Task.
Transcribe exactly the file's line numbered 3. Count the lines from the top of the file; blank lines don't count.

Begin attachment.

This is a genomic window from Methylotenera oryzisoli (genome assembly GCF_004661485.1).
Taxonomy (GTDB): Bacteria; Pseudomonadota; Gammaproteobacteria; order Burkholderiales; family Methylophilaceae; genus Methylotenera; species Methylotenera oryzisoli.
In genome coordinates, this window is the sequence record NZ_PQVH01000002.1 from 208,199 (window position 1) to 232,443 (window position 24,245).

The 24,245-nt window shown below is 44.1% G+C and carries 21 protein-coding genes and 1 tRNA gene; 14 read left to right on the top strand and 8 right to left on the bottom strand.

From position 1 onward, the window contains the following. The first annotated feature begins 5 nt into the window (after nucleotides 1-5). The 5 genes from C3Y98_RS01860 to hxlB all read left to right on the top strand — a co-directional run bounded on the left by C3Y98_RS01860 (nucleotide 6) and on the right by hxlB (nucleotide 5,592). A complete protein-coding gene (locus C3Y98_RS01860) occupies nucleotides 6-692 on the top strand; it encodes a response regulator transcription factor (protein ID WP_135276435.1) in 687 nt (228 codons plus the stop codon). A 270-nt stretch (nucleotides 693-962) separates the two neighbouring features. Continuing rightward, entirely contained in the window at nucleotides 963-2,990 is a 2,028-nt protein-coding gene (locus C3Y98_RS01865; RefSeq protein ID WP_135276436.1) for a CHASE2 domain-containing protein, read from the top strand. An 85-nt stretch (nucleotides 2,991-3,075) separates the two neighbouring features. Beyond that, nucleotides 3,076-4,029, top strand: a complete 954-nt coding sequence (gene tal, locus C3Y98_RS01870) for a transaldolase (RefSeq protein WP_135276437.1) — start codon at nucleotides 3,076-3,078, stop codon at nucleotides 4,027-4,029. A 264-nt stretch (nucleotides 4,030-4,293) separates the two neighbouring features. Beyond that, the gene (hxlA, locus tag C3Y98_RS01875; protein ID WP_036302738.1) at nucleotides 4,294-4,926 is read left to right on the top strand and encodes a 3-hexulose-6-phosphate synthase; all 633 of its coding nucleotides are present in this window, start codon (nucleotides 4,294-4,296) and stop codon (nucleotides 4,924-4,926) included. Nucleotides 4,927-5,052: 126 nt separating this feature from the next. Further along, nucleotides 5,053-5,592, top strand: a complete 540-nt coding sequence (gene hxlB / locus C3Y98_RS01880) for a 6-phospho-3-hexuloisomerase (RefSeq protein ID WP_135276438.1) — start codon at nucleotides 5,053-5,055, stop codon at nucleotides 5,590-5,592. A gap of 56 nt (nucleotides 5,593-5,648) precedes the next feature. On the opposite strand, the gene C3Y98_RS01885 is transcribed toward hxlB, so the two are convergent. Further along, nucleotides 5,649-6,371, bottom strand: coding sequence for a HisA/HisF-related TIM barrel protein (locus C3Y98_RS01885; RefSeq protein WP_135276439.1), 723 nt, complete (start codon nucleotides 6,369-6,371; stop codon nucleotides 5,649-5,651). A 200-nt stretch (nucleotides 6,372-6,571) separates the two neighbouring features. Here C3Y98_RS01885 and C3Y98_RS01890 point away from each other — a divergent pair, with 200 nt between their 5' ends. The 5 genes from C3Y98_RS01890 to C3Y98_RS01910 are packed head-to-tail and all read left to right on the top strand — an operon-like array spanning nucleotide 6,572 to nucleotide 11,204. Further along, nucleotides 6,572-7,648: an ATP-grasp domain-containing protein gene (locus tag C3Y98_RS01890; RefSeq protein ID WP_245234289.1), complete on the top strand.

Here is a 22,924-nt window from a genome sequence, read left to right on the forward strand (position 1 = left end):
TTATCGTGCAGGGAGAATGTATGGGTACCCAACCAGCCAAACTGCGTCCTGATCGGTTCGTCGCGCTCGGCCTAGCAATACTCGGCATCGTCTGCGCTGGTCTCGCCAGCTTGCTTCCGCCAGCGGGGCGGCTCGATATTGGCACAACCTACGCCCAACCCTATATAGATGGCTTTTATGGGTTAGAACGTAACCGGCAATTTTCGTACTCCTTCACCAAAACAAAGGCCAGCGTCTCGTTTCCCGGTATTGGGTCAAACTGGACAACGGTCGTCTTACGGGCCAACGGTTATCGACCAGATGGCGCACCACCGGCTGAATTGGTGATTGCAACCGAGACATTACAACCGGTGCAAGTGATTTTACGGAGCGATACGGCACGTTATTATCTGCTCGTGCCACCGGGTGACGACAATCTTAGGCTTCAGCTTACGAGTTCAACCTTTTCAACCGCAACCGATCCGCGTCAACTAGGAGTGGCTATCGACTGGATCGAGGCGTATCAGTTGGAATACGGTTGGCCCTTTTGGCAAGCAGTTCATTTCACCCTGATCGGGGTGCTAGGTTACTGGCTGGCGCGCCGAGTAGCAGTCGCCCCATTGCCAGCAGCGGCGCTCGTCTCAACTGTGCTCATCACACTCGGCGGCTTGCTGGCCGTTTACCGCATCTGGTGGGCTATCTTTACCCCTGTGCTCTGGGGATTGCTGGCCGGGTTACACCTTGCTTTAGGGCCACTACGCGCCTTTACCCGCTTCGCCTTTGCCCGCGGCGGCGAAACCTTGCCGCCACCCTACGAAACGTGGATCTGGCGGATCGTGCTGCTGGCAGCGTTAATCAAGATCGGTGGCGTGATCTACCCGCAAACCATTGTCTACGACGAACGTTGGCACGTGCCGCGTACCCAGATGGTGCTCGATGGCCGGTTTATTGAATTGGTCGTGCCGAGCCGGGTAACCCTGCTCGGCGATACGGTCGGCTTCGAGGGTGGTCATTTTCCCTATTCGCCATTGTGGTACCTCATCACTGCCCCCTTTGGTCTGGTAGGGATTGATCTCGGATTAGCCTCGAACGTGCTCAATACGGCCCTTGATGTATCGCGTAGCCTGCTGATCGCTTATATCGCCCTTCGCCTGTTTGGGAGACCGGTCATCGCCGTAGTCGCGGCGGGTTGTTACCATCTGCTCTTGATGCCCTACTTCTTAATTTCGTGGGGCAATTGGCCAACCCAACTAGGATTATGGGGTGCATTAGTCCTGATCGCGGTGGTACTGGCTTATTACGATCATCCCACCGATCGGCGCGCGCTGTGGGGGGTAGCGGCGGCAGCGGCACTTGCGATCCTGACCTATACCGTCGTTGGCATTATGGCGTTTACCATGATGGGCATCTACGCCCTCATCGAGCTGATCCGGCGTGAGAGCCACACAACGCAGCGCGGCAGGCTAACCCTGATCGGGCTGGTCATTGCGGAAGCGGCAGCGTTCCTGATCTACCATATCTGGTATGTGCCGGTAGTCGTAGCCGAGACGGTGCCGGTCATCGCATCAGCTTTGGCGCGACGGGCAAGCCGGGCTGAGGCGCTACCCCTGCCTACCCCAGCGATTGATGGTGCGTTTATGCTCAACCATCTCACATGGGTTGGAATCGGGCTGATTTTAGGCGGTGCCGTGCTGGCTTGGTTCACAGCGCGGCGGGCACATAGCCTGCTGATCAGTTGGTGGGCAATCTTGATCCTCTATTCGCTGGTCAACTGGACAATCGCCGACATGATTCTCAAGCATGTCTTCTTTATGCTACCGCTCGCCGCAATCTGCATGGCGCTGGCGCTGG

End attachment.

In genome coordinates, this window is the sequence record NZ_PQVH01000002.1 from 208,199 (window position 1) to 232,443 (window position 24,245).